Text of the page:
PFRE is the original online resource for real estate and interior photographers. Since 2006, it has been a community hub where like-minded professionals from around the world gather to share information with a common goal of improving their work and advancing their business. With thousands of articles, covering hundreds of topics, PFRE offers the most robust collection of educational material in our field. The history of real estate photography has been documented within these pages.
All Articles


Author: Brian Berkowitz When it comes to real estate photography, the first thing that always comes to mind are phrases like “how big is the home?”, “what’s the listing price?”, “will the homeowners be there?”, or even “will the agent/client be there?” ...



The PFRE Community Forum is an online resource for discussing the art and business of Real Estate and Interior Photography.
Join The Discussion


View Now


For over a decade, photographers from around the world have participated in PFRE’s monthly photography contests, culminating in the year-end crowning of PFRE’s Photographer of the Year. With a new theme each month and commentary offered by some of the finest real estate & interior photographers anywhere, these contests offer a fun, competitive environment with rich learning opportunities.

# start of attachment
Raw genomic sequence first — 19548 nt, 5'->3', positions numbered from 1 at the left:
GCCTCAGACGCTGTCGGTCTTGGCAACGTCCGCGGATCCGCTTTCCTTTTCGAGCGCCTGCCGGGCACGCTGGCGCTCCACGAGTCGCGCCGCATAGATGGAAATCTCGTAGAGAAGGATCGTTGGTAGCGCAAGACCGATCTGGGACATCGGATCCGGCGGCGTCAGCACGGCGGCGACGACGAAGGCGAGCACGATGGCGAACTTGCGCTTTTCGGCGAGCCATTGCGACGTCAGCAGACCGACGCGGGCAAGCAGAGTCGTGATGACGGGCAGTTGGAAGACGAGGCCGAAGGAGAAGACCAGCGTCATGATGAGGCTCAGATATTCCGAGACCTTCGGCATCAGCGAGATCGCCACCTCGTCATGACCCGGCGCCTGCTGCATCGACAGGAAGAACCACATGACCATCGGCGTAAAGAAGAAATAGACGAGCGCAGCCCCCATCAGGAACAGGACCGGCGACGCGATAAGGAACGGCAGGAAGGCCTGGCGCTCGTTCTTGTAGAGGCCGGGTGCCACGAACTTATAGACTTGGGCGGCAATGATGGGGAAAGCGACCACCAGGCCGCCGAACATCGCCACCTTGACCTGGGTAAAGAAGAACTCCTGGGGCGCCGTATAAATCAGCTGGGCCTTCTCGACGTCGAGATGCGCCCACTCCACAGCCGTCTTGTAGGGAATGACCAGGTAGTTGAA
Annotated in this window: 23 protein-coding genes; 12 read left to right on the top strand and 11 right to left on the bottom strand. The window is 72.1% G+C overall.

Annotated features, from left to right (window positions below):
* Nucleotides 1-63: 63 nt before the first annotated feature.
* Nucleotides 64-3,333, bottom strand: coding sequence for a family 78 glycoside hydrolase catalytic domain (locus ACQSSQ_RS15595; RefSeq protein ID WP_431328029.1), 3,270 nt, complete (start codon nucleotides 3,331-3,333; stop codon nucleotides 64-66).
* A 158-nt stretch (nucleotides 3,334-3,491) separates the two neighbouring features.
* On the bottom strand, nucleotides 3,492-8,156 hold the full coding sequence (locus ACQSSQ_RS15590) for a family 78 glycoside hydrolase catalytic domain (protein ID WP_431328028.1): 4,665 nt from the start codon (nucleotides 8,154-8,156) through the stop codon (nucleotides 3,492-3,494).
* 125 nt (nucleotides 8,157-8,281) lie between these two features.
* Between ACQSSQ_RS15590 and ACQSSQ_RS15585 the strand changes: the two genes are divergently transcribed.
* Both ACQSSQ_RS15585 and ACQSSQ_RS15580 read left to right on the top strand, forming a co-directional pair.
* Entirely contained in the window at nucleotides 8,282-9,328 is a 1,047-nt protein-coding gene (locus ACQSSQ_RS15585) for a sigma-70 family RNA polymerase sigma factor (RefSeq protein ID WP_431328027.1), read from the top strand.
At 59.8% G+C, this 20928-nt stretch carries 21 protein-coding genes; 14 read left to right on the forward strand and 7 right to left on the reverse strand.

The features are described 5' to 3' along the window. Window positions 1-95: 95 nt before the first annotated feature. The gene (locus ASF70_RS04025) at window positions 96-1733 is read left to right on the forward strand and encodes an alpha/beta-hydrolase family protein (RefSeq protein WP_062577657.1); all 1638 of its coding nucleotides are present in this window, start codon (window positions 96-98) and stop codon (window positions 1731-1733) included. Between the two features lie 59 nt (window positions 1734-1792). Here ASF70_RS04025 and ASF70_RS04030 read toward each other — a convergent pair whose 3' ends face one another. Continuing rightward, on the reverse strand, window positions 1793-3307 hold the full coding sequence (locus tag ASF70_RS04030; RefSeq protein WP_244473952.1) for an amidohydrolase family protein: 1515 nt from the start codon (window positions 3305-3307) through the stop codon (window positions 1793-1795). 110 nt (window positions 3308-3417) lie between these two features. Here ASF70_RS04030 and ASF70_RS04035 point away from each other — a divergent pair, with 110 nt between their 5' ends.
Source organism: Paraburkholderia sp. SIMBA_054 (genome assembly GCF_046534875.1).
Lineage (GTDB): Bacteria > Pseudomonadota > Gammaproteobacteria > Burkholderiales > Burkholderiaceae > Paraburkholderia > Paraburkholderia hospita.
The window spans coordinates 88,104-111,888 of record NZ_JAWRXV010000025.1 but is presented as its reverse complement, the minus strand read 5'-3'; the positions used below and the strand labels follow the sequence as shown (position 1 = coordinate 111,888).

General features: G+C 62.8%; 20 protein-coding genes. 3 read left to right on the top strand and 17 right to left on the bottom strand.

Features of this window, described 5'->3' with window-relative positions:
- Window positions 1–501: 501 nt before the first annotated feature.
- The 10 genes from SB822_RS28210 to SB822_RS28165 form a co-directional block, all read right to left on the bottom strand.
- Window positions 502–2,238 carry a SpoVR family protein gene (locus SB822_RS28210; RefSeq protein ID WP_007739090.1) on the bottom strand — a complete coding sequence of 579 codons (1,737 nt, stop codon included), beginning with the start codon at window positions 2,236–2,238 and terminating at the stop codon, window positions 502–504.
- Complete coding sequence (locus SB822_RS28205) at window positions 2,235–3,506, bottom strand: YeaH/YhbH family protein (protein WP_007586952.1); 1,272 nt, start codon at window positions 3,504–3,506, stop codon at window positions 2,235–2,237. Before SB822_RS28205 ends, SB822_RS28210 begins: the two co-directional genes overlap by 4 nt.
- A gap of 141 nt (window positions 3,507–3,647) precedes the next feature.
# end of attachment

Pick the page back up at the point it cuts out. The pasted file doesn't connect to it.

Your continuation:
Contest Rules


View / Submit


View Archive


PFRE’s Annual Conference in Las Vegas provides real estate and interior photographers from around the world an opportunity to meet on an annual basis, to learn, share best practices and make connections. Many of the leading names in our field are selected to speak on topics aimed at improving our craft and advancing our business. It’s a comfortable, relaxed environment that is fun, easy to get to, and affordable.


PFRE Conference 2020

Register Now

Latest News

Stream the Entire 2020 PFRE Virtual Conference Now!

On November 20th and 21st 2020, 537 attendees from 21 different countr ...

Sneak Peek - PFRE Virtual Conference 2020

We are less than two weeks away from the PFRE Virtual Conference. Chec ...

PFRE Virtual Conference 2020 Announcement: Presenter Line Up Part 2 of 2

Purchase Full Conference Replay Here Here are the remaining 13 present ...

PFRE Virtual Conference 2020 Announcement: Presenter Line Up Part 1 of 2

We're a few short months away from the PFRE Virtual Conference 2020 an ...



The PFRE podcast is focused on having meaningful conversations with world-class photographers, business professionals and industry leaders, with the goal to inform and inspire.
All Podcasts

Coming Soon...



PFRE prides itself on the depth and breadth of the information and professional development resources it makes available to our community. Our goal is to help real estate and interior photographers be successful while bringing the community together and elevating the industry as a whole.


Coming Soon...

Principles for Real Estate Photography Portfolio Sites

Published: 31/07/2018
By: larry


I'm continually amazed by the number of beginning real estate photographers who don't have a website. Social media does NOT replace a website! You MUST have a website. The sooner you create a website, the better.